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   Stories from the Thousand and One Nights.
The Harvard Classics.  1909–14.
 
Nights 24–32
 
The Story of the Humpback
 
 
THERE was, in ancient times, in the city of El-Basrah, a tailor who enjoyed an ample income, and was fond of sport and merriment. He was in the habit of going out occasionally with his wife, that they might amuse themselves with strange and diverting scenes; and one day they went forth in the afternoon, and, returning home in the evening, met a humpbacked man, whose aspect was such as to excite laughter in the angry, and to dispel anxiety and grief: so they approached him to enjoy the pleasure of gazing at him, and invited him to return with them to their house, and to join with them in a carousal that night.  1
  He assented to their proposal; and after he had gone with them to the house, the tailor went out to the market; night having then approached. He bought some fried fish, and bread and limes and sweetmeat, and, returning with them, placed the fish before the humpback, and they sat down to eat; and the tailor’s wife took a large piece of fish, and crammed the humpback with it, and, closing his mouth with her hand, said, By Allah, thou shalt not swallow it but by gulping it at once, and I will not give thee time to chew it. He therefore swallowed it; but it contained a large and sharp bone, which stuck across in his throat, his destiny having so determined, and he expired. The tailor exclaimed, There is no strength nor power but in God, the High, the Great! Alas, that this poor creature should not have died but in this manner by our hands!—Wherefore this idling? exclaimed the woman.—And what can I do? asked her husband.—Arise, she answered, and take him in thy bosom, and cover him with a silk napkin: I will go out first, and do thou follow me, this very night, and say, This is my son, and this is his mother; and we are going to convey him to the physician, that he may give him some medicine.  2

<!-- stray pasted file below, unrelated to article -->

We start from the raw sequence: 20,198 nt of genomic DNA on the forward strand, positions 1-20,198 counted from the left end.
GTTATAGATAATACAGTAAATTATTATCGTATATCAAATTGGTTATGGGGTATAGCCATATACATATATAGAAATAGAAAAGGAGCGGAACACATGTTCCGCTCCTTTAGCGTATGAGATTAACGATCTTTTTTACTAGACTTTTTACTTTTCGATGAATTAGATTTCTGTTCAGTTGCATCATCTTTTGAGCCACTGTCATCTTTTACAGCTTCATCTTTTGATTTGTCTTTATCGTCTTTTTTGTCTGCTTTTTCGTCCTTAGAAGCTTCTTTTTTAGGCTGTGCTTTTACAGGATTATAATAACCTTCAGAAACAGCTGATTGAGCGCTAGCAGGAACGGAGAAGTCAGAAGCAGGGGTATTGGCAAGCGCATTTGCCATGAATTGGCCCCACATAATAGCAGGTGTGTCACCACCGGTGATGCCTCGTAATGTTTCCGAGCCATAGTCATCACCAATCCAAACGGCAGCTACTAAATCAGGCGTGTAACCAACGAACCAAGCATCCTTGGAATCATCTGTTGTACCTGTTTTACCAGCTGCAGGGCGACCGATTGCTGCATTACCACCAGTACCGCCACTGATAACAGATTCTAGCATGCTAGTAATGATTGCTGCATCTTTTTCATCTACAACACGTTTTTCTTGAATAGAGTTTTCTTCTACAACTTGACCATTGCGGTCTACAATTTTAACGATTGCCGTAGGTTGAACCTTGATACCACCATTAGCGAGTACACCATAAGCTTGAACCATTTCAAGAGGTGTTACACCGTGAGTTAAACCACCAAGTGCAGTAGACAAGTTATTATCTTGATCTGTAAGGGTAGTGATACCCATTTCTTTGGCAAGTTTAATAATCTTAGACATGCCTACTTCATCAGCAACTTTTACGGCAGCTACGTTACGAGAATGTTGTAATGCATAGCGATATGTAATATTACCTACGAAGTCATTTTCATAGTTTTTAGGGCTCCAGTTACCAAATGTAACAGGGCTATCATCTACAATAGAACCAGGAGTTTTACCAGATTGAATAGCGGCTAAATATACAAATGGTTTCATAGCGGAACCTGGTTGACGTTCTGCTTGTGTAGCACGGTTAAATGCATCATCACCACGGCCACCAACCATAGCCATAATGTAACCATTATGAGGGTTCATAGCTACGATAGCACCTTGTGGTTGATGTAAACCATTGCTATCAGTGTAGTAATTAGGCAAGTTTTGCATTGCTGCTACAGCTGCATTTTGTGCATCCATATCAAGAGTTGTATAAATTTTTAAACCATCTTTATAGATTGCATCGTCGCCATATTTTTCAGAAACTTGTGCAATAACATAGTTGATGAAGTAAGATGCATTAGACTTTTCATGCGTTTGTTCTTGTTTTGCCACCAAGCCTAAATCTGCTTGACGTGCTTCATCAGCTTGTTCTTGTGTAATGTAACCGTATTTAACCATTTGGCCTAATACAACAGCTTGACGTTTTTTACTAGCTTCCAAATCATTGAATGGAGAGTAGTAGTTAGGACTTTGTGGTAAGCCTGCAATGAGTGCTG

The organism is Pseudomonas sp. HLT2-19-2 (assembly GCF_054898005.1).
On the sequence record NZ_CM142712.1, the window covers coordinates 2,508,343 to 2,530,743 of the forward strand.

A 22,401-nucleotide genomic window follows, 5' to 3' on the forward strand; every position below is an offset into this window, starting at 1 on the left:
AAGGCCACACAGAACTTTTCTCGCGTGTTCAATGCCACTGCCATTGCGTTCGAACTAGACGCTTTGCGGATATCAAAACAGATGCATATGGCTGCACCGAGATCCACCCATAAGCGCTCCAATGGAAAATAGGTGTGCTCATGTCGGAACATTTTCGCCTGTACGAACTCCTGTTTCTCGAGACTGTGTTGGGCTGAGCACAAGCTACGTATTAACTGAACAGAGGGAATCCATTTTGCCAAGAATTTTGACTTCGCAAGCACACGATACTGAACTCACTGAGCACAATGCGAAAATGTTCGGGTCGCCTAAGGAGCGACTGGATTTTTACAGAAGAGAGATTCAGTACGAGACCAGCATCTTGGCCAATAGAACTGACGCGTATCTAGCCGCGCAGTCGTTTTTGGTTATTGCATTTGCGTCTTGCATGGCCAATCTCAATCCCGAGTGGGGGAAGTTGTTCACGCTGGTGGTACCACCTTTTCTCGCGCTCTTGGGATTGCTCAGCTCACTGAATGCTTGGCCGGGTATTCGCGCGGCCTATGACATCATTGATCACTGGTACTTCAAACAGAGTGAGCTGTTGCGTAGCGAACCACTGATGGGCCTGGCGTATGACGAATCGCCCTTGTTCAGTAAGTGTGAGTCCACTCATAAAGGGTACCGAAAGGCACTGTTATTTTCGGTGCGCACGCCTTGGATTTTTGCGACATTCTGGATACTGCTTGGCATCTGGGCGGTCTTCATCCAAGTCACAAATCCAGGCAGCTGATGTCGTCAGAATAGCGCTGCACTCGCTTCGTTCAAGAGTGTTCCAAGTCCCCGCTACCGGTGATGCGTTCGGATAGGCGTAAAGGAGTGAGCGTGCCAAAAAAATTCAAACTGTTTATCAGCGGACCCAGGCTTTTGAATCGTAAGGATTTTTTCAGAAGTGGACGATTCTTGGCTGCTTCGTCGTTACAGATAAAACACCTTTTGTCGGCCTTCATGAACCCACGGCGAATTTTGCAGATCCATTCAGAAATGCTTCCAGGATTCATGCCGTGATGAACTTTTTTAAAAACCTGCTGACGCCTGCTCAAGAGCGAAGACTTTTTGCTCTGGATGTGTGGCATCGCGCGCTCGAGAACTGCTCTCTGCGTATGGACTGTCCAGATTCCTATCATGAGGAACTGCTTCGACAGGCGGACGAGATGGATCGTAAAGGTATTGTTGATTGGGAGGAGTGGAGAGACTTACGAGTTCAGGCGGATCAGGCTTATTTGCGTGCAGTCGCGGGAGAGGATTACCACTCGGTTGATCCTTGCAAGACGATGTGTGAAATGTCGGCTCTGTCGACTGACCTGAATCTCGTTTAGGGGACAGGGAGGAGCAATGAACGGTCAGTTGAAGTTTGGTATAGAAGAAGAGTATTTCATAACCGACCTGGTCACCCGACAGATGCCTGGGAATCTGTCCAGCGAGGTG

No sooner had the tailor heard these words than he arose, and took the humpback in his bosom. His wife, accompanying him, exclaimed, O my child! may Allah preserve thee! Where is the part in which thou feelest pain; and where hath this small-pox attacked thee?—So every one who saw them said, They are conveying a child smitten with the small-pox. Thus they proceeded, inquiring, as they went, for the abode of the physician; and the people directed them to the house of a physician who was a Jew; and they knocked at the door, and there came down to them a black slave-girl, who opened the door, and beheld a man carrying (as she imagined) a child, and attended by its mother; and she said, What is your business?—We have a child here, answered the tailor’s wife, and we want the physician to see him: take, then, this quarter of a piece of gold, and give it to thy master, and let him come down and see my son; for he is ill. The girl, therefore, went up, and the tailor’s wife, entering the vestibule, said to her husband, Leave the humpback here, and let us take ourselves away. And the tailor, accordingly, set him up against the wall, and went out with his wife.  3